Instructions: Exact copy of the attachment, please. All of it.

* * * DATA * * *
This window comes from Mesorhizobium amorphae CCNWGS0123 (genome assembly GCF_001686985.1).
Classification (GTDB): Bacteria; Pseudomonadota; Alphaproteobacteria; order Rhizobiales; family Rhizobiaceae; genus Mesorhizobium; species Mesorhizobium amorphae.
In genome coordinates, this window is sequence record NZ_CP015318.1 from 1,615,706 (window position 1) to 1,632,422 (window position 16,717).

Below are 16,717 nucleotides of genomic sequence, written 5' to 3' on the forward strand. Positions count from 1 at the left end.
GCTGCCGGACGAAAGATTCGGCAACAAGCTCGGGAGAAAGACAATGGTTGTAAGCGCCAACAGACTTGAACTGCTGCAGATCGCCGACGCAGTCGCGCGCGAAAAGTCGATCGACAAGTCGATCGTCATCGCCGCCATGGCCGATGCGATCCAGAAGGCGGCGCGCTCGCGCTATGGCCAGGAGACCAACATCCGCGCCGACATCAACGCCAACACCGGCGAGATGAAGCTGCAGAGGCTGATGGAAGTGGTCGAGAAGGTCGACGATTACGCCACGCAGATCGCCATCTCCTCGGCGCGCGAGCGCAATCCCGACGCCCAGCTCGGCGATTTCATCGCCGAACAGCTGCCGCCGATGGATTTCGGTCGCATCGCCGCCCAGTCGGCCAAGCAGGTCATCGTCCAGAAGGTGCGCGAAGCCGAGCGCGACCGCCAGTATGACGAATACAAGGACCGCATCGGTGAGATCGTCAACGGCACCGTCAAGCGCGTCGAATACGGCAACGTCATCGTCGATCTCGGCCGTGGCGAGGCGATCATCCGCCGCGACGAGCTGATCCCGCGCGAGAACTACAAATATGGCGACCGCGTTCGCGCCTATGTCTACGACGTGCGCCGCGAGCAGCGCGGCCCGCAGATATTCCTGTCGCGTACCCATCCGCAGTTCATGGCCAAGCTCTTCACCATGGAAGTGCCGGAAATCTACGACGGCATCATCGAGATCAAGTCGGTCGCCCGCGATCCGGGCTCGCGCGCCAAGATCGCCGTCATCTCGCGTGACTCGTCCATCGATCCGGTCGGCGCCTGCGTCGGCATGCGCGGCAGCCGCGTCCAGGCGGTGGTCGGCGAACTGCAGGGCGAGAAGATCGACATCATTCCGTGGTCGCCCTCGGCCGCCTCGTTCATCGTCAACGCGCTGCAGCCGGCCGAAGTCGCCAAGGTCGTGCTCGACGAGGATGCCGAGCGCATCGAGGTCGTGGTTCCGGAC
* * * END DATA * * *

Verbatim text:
This window comes from Mesorhizobium amorphae CCNWGS0123 (genome assembly GCF_001686985.1).
Classification (GTDB): Bacteria; Pseudomonadota; Alphaproteobacteria; order Rhizobiales; family Rhizobiaceae; genus Mesorhizobium; species Mesorhizobium amorphae.
In genome coordinates, this window is sequence record NZ_CP015318.1 from 1,615,706 (window position 1) to 1,632,422 (window position 16,717).

Below are 16,717 nucleotides of genomic sequence, written 5' to 3' on the forward strand. Positions count from 1 at the left end.
GCTGCCGGACGAAAGATTCGGCAACAAGCTCGGGAGAAAGACAATGGTTGTAAGCGCCAACAGACTTGAACTGCTGCAGATCGCCGACGCAGTCGCGCGCGAAAAGTCGATCGACAAGTCGATCGTCATCGCCGCCATGGCCGATGCGATCCAGAAGGCGGCGCGCTCGCGCTATGGCCAGGAGACCAACATCCGCGCCGACATCAACGCCAACACCGGCGAGATGAAGCTGCAGAGGCTGATGGAAGTGGTCGAGAAGGTCGACGATTACGCCACGCAGATCGCCATCTCCTCGGCGCGCGAGCGCAATCCCGACGCCCAGCTCGGCGATTTCATCGCCGAACAGCTGCCGCCGATGGATTTCGGTCGCATCGCCGCCCAGTCGGCCAAGCAGGTCATCGTCCAGAAGGTGCGCGAAGCCGAGCGCGACCGCCAGTATGACGAATACAAGGACCGCATCGGTGAGATCGTCAACGGCACCGTCAAGCGCGTCGAATACGGCAACGTCATCGTCGATCTCGGCCGTGGCGAGGCGATCATCCGCCGCGACGAGCTGATCCCGCGCGAGAACTACAAATATGGCGACCGCGTTCGCGCCTATGTCTACGACGTGCGCCGCGAGCAGCGCGGCCCGCAGATATTCCTGTCGCGTACCCATCCGCAGTTCATGGCCAAGCTCTTCACCATGGAAGTGCCGGAAATCTACGACGGCATCATCGAGATCAAGTCGGTCGCCCGCGATCCGGGCTCGCGCGCCAAGATCGCCGTCATCTCGCGTGACTCGTCCATCGATCCGGTCGGCGCCTGCGTCGGCATGCGCGGCAGCCGCGTCCAGGCGGTGGTCGGCGAACTGCAGGGCGAGAAGATCGACATCATTCCGTGGTCGCCCTCGGCCGCCTCGTTCATCGTCAACGCGCTGCAGCCGGCCGAAGTCGCCAAGGTCGTGCTCGACGAGGATGCCGAGCGCATCGAGGTCGTGGTTCCGGAC